For comparison, before the outbreak just 15% of the employed in the EU teleworked regularly or occasionally. A recent JRC study took a different approach and provided a rough estimation of approximately 26% of employment in sectors in which the physical presence of workers is not essential for maintaining activity, and thus are likely to be teleworking in the context of the COVID crisis (especially during the confinement periods).
Law for people who work from home
Ultimately, the spread of telework in the longer-term will depend on a broad range of factors, including its effect on productivity and working conditions, as well as its contribution to broader policy objectives such as Europe’s digital and green transitions. Evidence suggests that in normal times people working from home can sustain, or even enhance, their productivity, while enjoying a better work-life balance.
Yet, under the current exceptional circumstances productivity, working conditions, or both, may be deteriorating for many workers due to, among other problems, lack of childcare, unsuitable working spaces and ICT tools. Policies to support the transition to more widespread remote work will need to carefully consider the potential benefits and costs for productivity, job quality, and workers’ work-life balance and mental health.
Drop in wages in rich and poor countries
According to a new ILO report, many of these “invisible” workers experience poor working conditions, face greater health and safety risks, and lack access to training, which can affect their career prospects. They are also likely to earn less than their counterparts who work outside the home, even in higher-skilled professions.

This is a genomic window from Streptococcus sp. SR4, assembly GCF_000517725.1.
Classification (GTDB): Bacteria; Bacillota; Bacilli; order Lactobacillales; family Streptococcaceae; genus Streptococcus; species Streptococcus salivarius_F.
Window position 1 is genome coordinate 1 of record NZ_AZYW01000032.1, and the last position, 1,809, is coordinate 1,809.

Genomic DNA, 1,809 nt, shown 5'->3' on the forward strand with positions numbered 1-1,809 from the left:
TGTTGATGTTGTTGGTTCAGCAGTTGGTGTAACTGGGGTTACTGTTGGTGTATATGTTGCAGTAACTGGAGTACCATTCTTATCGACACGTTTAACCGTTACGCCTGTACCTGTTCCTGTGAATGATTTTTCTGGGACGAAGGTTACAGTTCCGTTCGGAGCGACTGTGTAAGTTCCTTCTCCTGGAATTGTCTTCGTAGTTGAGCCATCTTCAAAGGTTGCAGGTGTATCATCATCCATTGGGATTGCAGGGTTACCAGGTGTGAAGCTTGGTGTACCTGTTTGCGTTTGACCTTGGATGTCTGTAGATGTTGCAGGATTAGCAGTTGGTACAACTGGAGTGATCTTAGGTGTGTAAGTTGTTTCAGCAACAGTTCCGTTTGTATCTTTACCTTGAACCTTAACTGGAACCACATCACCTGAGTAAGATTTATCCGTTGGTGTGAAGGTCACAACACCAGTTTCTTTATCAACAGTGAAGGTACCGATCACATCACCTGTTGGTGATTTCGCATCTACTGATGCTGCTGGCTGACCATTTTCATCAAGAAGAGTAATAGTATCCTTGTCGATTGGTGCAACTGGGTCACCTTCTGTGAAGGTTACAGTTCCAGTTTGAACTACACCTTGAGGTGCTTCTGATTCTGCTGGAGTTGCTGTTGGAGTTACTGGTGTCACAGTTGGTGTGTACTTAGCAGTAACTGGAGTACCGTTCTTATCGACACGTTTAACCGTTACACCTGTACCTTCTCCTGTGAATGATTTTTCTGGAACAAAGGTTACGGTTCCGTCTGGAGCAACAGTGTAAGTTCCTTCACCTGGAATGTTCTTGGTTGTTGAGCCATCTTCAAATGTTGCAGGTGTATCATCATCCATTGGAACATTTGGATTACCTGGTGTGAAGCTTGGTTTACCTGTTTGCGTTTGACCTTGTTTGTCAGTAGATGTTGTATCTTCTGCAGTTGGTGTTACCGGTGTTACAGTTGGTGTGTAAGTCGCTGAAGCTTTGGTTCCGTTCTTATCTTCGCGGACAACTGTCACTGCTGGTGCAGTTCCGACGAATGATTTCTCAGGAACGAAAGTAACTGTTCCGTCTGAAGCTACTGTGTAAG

“Homeworkers earn on average 13 per cent less in the United Kingdom; 22 per cent less in the United States; 25 per cent less in South Africa; and about 50 per cent in Argentina, India and Mexico”, ILO said in a news release on Wednesday. The report, “Working from home. From invisibility to decent work”, also showed that homeworkers do not have the same level of social protection as other workers, and are less likely to be part of a trades union or to be covered by a collective bargaining agreement.
Homeworkers include teleworkers who work remotely on a continual basis, and a vast number of workers who are involved in the production of goods that cannot be automated, such as embroidery, handicrafts, and electronic assembly. A third category, digital platform workers, provide services, such as processing insurance claims, copy-editing, or cutting edge specializations such as data annotation for the training of artificial intelligence systems.
home based workers and home based jobs
Poorly regulated companies hiring home-based workers
At the same time, homeworking is often poorly regulated, with little compliance with existing laws, and homeworkers usually classified as independent contractors. This means that home-based workers are excluded from the scope of labour legislation. In response, ILO outlined clear recommendations to make working from home “more visible and thus better protected”.
Industrial homeworkers should be made part of the formal economy, given legal and social protection, and made aware of their rights, ILO urged. Similarly, teleworkers should have a “right to disconnect”, to ensure the boundaries between working life and private life are respected.
The report also urges governments to work closely with workers’ and employers’ organizations, to ensure that all homeworkers move from invisibility to decent work, “whether they are weaving rattan in Indonesia, making shea butter in Ghana, tagging photos in Egypt, sewing masks in Uruguay, or teleworking in France”.